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LE Magazine March 2003

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CLA combined with cellulite therapy
shows dramatic improvement

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Impressive" results were published of a
pilot study investigating the effects of an herbal therapy and conjugated linoleic acid (CLA) as an integrated approach to fight cellulite [Adv Ther 2001 Sep-Oct;18(5):225-9].

Cellulite is the body's way of storing fat in women to ensure enough calories for pregnancy and lactation. Fibrous membranes that lay between deposits of soft tissue work to gather fat into discrete pockets. These bands of connective tissue run from the dermis to deeper layers of connective tissue that separate muscles from organs, and allow the skin to dimple and become irregular [American Academy of Dermatology].

For the study, 60 women were assigned to three groups; one, taking an herbal anti-cellulite pill alone, and two other groups taking the herbal pill plus 400 mg and 800 mg of CLA, respectively.

At the trial's conclusion, there were "visible but minimal" improvements in cellulite appearance in only two women who took the monotherapy and an average loss of 0.33 inch of thigh circumference. Eleven women in that group showed no improvement, the investigators wrote.

In the group taking the combination therapy with the lower dosage of CLA, eight women showed improvement in cellulite appearance, but ten showed none. Thigh circumference decreased an average of 0.58 inch.

However, of the women taking the combination treatment with the highest dosage of CLA, eleven showed improvement in cellulite, two displaying "marked improvement." The average loss in thigh circumference was nearly one inch.

"...The results obtained with the CLA supplement were more impressive and occurred in a higher percentage of participants," the study authors concluded.

-John Martin

Garlic may reduce risk of prostate cancer

In ancient times, people draped garlic around their necks to ward off "evil spirits." In the near future, people may consume garlic and other vegetables from the allium food group to ward off prostate cancer.

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A recent study conducted by National Cancer Institute (NCI) researchers found that a diet rich in vegetables from the allium food group-garlic, shallots and onions-cuts the risk of prostate cancer in half. The study indicated that eating just a tenth of an ounce of scallions daily lowers prostate cancer risk by about 70%; that same amount of garlic reduces the risk by about 53%. The study authors suggest that one clove of garlic daily can achieve desired preventive effects. Results were based on interviews with male residents of Shanghai, China: 238 with prostate cancer and 471 cancer-free. The typical Chinese diet relies heavily on garlic, scallions and onions and, perhaps not incidentally, men in China have the lowest rate of prostate cancer in the world.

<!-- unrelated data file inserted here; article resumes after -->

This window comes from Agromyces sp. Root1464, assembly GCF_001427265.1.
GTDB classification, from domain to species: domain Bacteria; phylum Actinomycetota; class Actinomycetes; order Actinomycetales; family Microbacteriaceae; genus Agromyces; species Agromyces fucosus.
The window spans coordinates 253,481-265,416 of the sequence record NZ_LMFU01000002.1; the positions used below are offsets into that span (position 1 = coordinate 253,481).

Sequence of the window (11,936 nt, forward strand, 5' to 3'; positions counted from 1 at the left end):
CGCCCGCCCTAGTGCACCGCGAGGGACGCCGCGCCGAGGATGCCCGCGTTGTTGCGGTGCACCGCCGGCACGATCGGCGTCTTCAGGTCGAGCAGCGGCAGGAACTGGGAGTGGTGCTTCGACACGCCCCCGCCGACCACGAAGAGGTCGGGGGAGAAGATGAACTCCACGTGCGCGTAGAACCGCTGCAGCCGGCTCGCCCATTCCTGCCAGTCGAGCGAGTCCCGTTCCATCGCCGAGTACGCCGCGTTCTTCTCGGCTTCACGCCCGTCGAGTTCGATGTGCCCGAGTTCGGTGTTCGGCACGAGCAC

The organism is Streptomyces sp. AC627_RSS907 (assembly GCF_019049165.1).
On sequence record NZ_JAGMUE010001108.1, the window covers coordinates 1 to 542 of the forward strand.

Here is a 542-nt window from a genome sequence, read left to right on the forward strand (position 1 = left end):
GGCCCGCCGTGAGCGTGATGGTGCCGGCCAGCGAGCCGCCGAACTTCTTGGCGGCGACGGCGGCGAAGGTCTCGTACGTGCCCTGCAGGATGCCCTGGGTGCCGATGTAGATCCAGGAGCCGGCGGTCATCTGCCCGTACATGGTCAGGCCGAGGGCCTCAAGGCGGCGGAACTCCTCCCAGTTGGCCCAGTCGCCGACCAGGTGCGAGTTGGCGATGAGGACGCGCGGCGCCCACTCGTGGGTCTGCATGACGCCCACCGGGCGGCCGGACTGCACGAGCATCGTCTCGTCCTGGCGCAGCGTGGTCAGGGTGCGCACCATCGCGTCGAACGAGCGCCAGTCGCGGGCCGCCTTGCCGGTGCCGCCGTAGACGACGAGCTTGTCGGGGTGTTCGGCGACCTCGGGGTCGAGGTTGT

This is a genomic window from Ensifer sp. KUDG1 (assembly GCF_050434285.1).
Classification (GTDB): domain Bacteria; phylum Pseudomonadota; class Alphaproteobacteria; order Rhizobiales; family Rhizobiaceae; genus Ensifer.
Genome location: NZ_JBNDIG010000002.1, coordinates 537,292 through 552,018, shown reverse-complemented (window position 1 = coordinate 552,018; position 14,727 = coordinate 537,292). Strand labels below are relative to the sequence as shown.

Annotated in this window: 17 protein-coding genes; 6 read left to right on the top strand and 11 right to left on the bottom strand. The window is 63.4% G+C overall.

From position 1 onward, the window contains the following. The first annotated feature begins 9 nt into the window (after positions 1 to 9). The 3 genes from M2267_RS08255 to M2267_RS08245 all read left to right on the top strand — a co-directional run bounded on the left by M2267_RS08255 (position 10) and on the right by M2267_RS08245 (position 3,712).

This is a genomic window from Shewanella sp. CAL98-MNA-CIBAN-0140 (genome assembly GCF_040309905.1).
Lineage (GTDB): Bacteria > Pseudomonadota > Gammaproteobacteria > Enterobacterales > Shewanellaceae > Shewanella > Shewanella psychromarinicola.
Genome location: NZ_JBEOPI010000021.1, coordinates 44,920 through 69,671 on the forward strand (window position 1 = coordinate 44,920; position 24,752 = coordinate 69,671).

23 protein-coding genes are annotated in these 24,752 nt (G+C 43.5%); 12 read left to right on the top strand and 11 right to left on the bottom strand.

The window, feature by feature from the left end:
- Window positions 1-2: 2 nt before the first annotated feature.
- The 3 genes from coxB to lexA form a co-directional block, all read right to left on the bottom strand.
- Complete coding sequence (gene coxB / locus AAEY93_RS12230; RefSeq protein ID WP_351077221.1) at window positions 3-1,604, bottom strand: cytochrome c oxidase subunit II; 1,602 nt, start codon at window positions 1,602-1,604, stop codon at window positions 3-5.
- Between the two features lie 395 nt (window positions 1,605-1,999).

This is not the first study to associate garlic with preventative effects against cancer. In 1993, epidemiologic case-control studies reported that garlic inhibited tumor growth in gastric cancer [Br J Cancer 1993 Mar;67(3):424-9]. Another study found that pure allicin, the primary ingredient of crushed garlic, inhibited proliferation of the following cancer cells: human mammary, endometrial and colon [Nutr Cancer 2000;38(2):245-54].

Ann W. Hsing, primary investigator in the NCI study on allium vegetables and prostate cancer, voices cautious optimism about these latest research results, saying the conclusions need to be replicated in another study. In the interim, it may be beneficial to eat a diet rich in vegetables from the allium food group.

-Elizabeth Heubeck

Taurine reverses damage done
by smoking and protects against
heart disease

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Smokers may want to increase their intake of fish to reduce their risk of heart disease and stroke. This advice comes as a result of a study finding taurine, an amino acid present in fish, able to restore normal blood vessel function in smokers.

Proper vessel function is key to preventing hardening of the arteries. Cigarette smoke produces changes in blood vessels, causing them "to behave like a rigid pipe rather than a flexible tube," explains Dr. David J. Bouchier-Hayes, principal investigator of the study. Such rigidity prevents the vessels from dilating in response to increased blood flow, resulting in a condition called endothelial dysfunction, an early sign of atherosclerosis and a primary cause of heart attacks and stroke.

The study investigators recruited 15 healthy smokers and 15 healthy non-smokers. Initially, the smokers' blood vessel diameter was smaller than non-smokers'. After taking 1.5 grams per day of taurine for five days, the smokers' blood vessel diameter increased, equaling that of non-smokers. Study results were published in the January 7, 2003 issue of Circulation.

This is not the first study to associate taurine with a decreased risk of heart disease. Researchers at the University of South Alabama found that congestive heart failure responds favorably to taurine therapy [Amino Acids 2000; 18(4):305-18]. A large-scale study in Japan drawing from 24 populations in 16 countries revealed a strong, inverse association between levels of taurine excretion and ischemic heart disease [Hypertens Res 2001 Jul;24(4):453-7]. An Australian study discovered taurine to be one of the key properties in fish that protect against cardiovascular disease [Asia Pac J Clin Nutr 2001;10(2):134-7].

Individuals seeking to boost their taurine intake can choose from all types of fish, including fatty fish, mild fish, white fish and/or taurine supplements. Other supplements that help to protect against endothelial dysfunction are vitamin C and folic acid.

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